The City of Reykjavik in collaboration with the Reykjavik Museums have offered all conference guests 20% discount of entrance fees.

Also there will be one ticket to any of many swimming pools in Reykjavik in the conference bags and we urge you to take advantage of this generous offer and enjoy going swimming in Reykjavik. Don’t forget your bathing suits!

Swimming pools in Iceland

Reykjavík City Museum,
engaging journeys through
culture, heritage and history.

Experience the history of Reykjavík in a lively and engaging way at the Reykjavík City Museum. Comprising five individual sites, the museum was founded to preserve Reykjavík’s culture and heritage, which dates back to the arrival of the first settlers in the late 9th century.

Four of the museum sites are within walking distance of downtown Reykjavík, while the Árbær Open Air Museum is only a fifteen-minute-drive from the city centre. The ferry to Viðey Island leaves from the Old Harbour in downtown Reykjavík.

All museum sites are family friendly.

Reykjavík Art Museum

Fjallamjólk - Kjarval

Fjallamjolk by Kjarval

Reykjavík Art Museum is a leading art museum in Iceland housed in three different buildings in the city center.
The architectural gem Kjarvalsstaðir houses two different exhibitions by Iceland‘s most renowned painters, Jóhannes Kjarval (1885-1972) and Louisa Matthíasdóttir (1917-2000). They both painted pictures of the landscape they loved and of their friends and family. The Café at Kjarvalsstaðir offers exceptional food and drink and in the Museum Shop there are interesting things to buy. The museum faces a large city park allowing for a delightful view through the floor to ceiling windows.

Louisa Matthíasdóttir, Þingvallavatn, 1989, olía a striga, 67×90 cm

The utopian artist’s studio Ásmundarsafn houses an exhibition of the works of the sculptor Ásmundur Sveinsson (1893-1982). The building is a stand-alone work of art which he designed, worked and lived in. The white dome structure is surrounded by Sveinsson’s sculptures in a beautiful garden worth visiting.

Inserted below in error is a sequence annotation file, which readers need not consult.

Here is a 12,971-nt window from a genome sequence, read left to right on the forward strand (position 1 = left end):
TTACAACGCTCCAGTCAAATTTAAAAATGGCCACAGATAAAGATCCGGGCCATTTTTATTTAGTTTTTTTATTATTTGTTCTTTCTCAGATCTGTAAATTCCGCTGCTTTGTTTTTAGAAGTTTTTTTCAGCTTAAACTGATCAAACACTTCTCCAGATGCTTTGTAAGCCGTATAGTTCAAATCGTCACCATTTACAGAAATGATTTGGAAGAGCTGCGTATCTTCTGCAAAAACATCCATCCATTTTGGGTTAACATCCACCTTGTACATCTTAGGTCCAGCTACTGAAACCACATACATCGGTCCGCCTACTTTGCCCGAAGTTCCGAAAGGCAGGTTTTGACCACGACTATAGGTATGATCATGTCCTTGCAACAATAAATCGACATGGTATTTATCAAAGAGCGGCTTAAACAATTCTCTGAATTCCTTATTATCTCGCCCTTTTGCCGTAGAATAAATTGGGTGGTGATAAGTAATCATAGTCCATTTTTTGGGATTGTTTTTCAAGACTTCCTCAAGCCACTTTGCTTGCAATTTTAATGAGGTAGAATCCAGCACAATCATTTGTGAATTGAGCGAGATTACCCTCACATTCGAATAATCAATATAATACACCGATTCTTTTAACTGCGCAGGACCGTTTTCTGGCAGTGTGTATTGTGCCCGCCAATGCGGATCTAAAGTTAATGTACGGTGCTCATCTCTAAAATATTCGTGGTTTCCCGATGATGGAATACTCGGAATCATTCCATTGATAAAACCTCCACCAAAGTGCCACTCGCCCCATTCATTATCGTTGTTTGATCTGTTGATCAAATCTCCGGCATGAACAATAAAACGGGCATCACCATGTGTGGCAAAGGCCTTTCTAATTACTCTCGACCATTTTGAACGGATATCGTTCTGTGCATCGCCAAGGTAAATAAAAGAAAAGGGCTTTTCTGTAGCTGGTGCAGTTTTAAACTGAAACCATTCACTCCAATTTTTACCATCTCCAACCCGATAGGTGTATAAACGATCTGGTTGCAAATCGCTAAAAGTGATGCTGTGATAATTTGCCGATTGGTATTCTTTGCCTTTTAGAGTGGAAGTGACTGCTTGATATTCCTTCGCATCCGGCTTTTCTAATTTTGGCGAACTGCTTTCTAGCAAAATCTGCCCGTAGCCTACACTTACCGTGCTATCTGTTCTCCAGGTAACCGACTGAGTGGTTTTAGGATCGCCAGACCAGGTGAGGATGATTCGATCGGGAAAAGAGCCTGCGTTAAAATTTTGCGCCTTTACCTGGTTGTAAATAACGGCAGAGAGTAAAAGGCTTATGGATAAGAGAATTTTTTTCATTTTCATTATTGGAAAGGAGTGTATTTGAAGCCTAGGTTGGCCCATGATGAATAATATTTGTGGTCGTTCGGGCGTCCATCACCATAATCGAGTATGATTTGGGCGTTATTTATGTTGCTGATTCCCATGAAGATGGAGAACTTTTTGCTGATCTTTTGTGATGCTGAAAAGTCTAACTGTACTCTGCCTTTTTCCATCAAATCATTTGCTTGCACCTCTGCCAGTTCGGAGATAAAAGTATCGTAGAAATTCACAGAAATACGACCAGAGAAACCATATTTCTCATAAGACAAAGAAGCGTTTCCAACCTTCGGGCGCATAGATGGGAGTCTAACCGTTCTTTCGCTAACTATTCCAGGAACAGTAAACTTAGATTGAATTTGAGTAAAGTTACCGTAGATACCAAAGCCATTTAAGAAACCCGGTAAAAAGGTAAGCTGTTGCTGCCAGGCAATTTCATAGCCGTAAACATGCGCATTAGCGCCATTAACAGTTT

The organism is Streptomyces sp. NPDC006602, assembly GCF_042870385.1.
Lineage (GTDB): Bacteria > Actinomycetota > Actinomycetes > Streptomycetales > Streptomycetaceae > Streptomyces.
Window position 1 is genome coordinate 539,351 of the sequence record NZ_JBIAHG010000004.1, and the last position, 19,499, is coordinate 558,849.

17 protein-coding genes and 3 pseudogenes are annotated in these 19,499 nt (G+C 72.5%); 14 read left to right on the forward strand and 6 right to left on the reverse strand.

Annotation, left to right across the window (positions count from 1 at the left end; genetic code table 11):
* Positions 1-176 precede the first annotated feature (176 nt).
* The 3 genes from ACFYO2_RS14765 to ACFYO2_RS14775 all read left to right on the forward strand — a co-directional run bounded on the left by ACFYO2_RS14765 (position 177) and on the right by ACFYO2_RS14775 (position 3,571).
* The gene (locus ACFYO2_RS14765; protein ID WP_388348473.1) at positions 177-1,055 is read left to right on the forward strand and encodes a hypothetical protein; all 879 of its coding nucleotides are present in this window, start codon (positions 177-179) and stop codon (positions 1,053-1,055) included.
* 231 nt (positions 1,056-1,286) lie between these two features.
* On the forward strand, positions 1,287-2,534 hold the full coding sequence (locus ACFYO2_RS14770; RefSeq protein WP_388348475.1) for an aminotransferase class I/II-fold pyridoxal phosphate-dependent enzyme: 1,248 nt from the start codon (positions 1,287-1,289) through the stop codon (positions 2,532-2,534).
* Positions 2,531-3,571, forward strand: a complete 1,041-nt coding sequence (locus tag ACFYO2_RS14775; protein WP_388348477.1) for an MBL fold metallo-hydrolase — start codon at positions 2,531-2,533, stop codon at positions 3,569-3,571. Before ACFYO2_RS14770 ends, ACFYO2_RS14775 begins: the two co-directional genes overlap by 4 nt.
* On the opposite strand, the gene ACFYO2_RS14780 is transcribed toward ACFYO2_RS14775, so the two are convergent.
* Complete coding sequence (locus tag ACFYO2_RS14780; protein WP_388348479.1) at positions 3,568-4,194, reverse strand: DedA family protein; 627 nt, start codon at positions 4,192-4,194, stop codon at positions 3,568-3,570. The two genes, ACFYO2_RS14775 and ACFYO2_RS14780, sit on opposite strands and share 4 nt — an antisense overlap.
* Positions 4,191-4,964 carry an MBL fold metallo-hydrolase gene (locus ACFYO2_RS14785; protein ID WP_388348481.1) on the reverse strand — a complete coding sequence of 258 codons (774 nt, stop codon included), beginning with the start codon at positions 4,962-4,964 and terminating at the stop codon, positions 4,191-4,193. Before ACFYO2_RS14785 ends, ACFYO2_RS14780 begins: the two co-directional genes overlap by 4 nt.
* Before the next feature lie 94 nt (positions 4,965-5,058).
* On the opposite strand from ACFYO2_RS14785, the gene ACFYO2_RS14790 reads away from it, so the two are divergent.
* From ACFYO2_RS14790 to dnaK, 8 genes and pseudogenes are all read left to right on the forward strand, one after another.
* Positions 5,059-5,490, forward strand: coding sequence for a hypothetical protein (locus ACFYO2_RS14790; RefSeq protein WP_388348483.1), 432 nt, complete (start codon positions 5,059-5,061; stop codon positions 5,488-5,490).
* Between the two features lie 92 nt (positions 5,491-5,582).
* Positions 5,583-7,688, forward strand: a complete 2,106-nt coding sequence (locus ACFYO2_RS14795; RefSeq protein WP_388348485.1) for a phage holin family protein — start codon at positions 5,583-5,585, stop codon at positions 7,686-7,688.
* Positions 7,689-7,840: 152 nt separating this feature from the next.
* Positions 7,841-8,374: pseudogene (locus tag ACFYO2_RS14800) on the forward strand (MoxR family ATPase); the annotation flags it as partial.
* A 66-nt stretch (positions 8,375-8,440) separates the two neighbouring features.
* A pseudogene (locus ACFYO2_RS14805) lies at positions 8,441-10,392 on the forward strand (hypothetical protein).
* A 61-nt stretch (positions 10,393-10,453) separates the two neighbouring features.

Ragnar Kjartansson World light

The artist Ragnar Kjartansson (b. 1976) has taken over the contemporary art venue Hafnarhús, with his first museum show in his homeland called God, I Feel So Bad. Live endurance performance, large-scale video installations, photography, sculpture, painting and drawing. Many of the works have never before been exhibited in Iceland, notably the more recent ones which have insured the artist’s place as a leading figure on the international art scene.

Árbær Open Air Museum

This unique museum was founded in 1957 in order to give visitors a tangible sense of Reykjavík’s past. It comprises a village-like collection of over twenty “homes,” each of which is a separate exhibition. Visitors learn how Reykjavík developed from a few scattered farms into the capital of Iceland.

Opening hours: Location:
June – August, daily 10:00 – 17:00 Kistuhylur, 110 Reykjavík
September – May, daily guided tours only at 13:00

The Settlement Exhibition

The Settlement Exhibition revolves around an excavated site, the actual remains of a Viking Age longhouse that have been preserved in situ. The exhibition gives an invaluable insight into the life and times of the first people to inhabit the Reykjavík area and the ways in which they adapted to their new environment.

Opening hours:: Location:
Daily 09:00 – 18:00 Aðalstræti 16
Guided tours June – August at 11:00 101 Reykjavík

Reykjavík Maritime Museum

Fishing has always played a major role in Iceland’s history. However, before the superbly equipped modern trawlers appeared, ordinary farmer-fishermen regularly risked their lives in order to feed their families. See the craft and tools they used through the ages in this beautifully appointed maritime museum. Special attraction: the Coast Guard vessel Óðinn. Welcome aboard!

Opening hours: Location:
Daily 10:00–17:00 Grandagarður 8, 101 Reykjavík
Daily guided tours of the Vessel Óðinn at:13, 14 and 15

Reykjavík Museum of Photography

Visit exciting photographic exhibitions that focus on the capital’s rich history and contemporary culture. The museum is a repository for nearly 5 million photographs taken by amateurs and professionals from 1870-2002. Around thirty thousand of these photographs are available on the museum’s online gallery.

Opening hours: Location:
Mondays – Thursdays 10:00 – 18:00 Tryggvagata 15 (top floor), 101 Reykjavík
Friday 11:00 – 18:00, Weekends 13:00 – 17:00

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